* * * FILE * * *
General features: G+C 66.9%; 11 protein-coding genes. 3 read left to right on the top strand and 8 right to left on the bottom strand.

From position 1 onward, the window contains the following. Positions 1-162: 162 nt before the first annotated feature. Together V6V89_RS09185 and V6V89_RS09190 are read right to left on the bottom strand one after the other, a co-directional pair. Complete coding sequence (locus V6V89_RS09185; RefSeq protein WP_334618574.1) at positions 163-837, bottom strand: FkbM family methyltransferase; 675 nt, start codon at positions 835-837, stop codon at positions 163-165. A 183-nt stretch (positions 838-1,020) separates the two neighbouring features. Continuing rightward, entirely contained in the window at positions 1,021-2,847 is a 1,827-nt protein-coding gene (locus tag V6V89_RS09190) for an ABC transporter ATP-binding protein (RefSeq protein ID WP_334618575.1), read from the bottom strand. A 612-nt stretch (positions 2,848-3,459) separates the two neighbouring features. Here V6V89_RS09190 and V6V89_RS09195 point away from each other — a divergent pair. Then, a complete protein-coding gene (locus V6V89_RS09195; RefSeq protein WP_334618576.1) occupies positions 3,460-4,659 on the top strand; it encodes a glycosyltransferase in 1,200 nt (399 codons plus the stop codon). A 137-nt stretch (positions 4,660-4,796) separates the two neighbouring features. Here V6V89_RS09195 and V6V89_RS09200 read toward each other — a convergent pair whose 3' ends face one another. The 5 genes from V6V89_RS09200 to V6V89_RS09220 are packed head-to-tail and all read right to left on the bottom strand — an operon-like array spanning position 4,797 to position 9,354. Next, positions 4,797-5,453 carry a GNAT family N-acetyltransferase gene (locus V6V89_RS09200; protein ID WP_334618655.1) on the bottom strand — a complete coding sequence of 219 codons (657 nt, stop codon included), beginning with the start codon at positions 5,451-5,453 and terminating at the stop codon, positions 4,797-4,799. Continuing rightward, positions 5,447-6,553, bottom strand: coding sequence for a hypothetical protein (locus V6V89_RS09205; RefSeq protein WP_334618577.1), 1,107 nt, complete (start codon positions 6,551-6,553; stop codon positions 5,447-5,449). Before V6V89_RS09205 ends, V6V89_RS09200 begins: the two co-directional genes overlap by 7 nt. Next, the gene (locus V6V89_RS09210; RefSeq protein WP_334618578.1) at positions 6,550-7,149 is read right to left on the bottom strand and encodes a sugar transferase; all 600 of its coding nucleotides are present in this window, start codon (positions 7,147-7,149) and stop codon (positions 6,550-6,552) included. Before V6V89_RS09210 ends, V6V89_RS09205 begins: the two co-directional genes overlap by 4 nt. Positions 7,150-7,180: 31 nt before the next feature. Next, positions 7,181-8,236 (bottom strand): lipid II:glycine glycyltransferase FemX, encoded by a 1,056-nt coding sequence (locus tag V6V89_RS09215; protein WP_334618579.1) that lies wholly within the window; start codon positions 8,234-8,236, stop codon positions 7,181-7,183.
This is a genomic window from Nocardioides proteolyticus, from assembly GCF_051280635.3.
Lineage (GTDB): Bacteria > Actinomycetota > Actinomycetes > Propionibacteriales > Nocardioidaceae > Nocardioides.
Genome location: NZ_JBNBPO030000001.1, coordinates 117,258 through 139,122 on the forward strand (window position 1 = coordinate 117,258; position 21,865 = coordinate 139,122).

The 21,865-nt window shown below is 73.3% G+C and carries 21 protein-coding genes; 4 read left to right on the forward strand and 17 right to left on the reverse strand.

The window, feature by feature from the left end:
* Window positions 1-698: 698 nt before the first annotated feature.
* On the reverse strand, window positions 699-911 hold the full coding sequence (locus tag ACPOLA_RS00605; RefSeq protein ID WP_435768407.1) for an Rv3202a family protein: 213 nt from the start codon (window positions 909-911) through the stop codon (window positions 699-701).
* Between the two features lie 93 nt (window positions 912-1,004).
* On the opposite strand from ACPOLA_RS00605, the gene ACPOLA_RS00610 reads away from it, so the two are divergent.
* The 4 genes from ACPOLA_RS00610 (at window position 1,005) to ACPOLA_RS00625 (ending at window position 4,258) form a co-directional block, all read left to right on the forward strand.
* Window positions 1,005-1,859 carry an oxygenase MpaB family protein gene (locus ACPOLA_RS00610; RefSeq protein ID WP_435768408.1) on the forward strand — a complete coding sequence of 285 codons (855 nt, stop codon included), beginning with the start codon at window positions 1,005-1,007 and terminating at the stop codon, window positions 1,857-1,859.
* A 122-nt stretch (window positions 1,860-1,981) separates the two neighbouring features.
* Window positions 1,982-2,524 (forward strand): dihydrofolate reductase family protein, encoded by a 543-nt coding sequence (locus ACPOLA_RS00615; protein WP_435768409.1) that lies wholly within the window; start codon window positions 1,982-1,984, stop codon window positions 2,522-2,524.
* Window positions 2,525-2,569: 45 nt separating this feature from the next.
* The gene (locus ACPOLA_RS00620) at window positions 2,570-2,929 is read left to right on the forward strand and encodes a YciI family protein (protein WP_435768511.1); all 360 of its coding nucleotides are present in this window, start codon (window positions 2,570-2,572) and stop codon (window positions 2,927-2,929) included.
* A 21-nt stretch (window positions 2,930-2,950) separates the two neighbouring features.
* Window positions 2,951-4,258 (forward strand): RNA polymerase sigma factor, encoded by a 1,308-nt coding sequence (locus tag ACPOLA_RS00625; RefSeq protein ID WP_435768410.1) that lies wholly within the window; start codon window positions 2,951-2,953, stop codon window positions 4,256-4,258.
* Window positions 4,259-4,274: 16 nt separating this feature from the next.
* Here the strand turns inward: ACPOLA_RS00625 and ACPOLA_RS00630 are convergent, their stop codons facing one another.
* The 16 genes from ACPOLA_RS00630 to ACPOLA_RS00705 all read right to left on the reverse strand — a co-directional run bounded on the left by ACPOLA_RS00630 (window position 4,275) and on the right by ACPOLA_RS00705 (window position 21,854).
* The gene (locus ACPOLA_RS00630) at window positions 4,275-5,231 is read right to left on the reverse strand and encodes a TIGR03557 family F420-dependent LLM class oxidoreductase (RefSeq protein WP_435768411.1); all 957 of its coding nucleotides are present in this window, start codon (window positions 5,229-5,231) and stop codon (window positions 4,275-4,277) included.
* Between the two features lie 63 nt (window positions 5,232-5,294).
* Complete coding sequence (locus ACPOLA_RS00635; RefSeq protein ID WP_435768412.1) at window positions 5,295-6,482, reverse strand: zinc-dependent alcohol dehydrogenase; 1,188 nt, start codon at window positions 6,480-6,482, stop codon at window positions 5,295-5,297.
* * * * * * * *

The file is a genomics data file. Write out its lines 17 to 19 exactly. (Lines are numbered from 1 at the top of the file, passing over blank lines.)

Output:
* The gene (locus ACPOLA_RS00620) at window positions 2,570-2,929 is read left to right on the forward strand and encodes a YciI family protein (protein WP_435768511.1); all 360 of its coding nucleotides are present in this window, start codon (window positions 2,570-2,572) and stop codon (window positions 2,927-2,929) included.
* A 21-nt stretch (window positions 2,930-2,950) separates the two neighbouring features.
* Window positions 2,951-4,258 (forward strand): RNA polymerase sigma factor, encoded by a 1,308-nt coding sequence (locus tag ACPOLA_RS00625; RefSeq protein ID WP_435768410.1) that lies wholly within the window; start codon window positions 2,951-2,953, stop codon window positions 4,256-4,258.